Counting calories: UK implements law mandating menu labels

Eden Leavey from The Standard at The American School in London won in Headliners in Education’s April 2023 contest for Best Food Story

(Eden Leavey from The American School in London was a winner in Headliners in Education’s April 2023 contest for Best Food Story. The original story was published in The Standard.)

Returning to the school this fall, Antonio Reis (’25) said he noticed new calorie labels on various cafeteria items, namely the yogurt pots.

The U.K. enforced a new law requiring food businesses that employ over 250 staff members to label calories on their menus April 6. A central aspect of implementing calorie labels is to combat obesity by helping individuals make healthier choices, according to GOV.UK.

Catering Manager Christine Kent said as a result of the law, their nutrition label system now automatically prints the number of calories and the ingredients on each item. However, Kent said because the majority of the school’s clientele is under the age of 18, the cafeteria is not legally required to display calorie labels. When the law was first enacted in April, all food items in the cafeteria were labeled. But shortly thereafter, Kent said the catering staff received feedback that students were not happy with the new calorie information, and catering decided to remove the labels where possible.

“Very quickly we got a lot of comments from particularly some of the high school teachers saying, ‘People in my class come and say they’re feeling anxious about their eating,’”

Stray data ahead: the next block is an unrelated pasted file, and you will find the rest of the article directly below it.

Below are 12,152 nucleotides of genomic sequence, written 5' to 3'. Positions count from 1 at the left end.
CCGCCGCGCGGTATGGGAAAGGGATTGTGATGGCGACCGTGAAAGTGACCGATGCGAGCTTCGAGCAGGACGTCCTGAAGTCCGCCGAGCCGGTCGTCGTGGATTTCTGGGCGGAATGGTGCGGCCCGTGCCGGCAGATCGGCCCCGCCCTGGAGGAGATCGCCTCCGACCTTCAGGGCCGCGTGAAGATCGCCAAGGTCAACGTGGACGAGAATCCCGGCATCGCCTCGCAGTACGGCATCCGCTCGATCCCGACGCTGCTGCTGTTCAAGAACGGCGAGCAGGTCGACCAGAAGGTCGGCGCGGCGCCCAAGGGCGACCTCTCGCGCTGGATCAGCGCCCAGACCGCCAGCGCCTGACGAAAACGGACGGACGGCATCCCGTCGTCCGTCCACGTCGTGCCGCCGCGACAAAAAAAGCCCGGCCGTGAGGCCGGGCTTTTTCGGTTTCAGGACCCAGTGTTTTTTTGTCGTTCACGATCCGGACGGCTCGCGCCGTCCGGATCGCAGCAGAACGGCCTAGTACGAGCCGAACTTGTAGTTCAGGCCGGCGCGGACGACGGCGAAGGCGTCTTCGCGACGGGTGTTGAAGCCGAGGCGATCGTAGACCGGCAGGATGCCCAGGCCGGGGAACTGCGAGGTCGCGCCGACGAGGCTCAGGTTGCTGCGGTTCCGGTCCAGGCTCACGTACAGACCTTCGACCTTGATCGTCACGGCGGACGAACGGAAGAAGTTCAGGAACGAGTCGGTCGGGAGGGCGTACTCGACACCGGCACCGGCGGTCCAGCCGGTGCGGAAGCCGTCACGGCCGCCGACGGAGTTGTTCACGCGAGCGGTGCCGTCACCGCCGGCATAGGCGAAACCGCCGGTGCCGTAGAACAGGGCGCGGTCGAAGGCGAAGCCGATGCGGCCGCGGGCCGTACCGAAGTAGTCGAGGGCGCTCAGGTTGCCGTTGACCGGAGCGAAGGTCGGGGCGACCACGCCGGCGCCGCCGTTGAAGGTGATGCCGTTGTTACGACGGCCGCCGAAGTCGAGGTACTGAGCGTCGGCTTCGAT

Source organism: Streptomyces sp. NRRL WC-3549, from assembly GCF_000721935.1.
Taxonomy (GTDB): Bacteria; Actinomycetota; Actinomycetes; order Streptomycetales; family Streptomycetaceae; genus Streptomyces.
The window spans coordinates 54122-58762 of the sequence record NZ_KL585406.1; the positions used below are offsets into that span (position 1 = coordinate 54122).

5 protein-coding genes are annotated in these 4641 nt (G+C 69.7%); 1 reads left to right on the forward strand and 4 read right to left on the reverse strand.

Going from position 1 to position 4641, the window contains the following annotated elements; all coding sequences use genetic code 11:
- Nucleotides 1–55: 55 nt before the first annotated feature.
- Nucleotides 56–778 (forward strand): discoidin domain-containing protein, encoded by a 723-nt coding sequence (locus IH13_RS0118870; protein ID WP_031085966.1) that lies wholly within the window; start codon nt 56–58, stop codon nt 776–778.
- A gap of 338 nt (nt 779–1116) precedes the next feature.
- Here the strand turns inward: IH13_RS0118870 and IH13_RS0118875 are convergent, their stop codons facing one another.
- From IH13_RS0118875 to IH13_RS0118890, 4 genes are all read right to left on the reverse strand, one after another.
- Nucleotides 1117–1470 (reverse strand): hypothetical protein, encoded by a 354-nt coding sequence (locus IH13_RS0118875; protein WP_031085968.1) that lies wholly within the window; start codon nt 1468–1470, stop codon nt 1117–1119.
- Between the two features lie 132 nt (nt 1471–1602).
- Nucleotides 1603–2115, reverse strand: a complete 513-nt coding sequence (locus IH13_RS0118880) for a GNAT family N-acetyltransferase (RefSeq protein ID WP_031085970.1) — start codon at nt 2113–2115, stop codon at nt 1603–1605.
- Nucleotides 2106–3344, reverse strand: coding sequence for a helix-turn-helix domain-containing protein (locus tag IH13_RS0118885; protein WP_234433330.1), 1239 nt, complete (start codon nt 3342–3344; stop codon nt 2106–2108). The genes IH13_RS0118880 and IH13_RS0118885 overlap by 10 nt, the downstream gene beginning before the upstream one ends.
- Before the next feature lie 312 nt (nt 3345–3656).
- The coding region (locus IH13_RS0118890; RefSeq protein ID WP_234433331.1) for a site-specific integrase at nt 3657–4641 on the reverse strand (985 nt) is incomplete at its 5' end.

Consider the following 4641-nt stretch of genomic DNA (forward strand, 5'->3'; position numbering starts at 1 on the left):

Kent said. “So the decision was made that we would not display the calories on the menus for the hot food.”

Nonetheless, Kent said the catering staff stores a caloric breakdown of every menu they prepare so that if a community member has a question about the nutritional value of a food item, they are able to receive an answer.

Relationship with food

Lucy Ilyas (’26) said she has also noticed the enactment of the law at restaurants and that viewing the number of calories in each item has influenced her meal choices.

“It’s definitely impacted  how much I order because you don’t really realize how many calories items at restaurants have,” Ilyas said. “Shoving those calories in my face, I just feel like it makes me need to worry about gaining weight.”

Alternatively, Andrew Okpoyo (’23) said he has always utilized calorie counts and nutrition labels on packaged food to plan meals, even before the law came into effect.

“That plays a big factor in what I eat because I just want to be as healthy as possible,” Okpoyo said. “If I’m stuck between two things, I’ll just choose the one which has less calories.”

Nonetheless, Reis said while calorie labels can be informative for consumers, one can quickly spiral into unhealthy eating habits. He said he worries about the potential negative effects of calorie labels on menus, particularly for adolescents.

“Looking at calories is always difficult because you’ve got to find the line,” Reis said. “It can be a useful tool, but when it becomes an obsession – and it’s difficult to tell when that happens – there’ll be a point where you’ll realize it is dominating your life. And that’s when it can be really harmful.”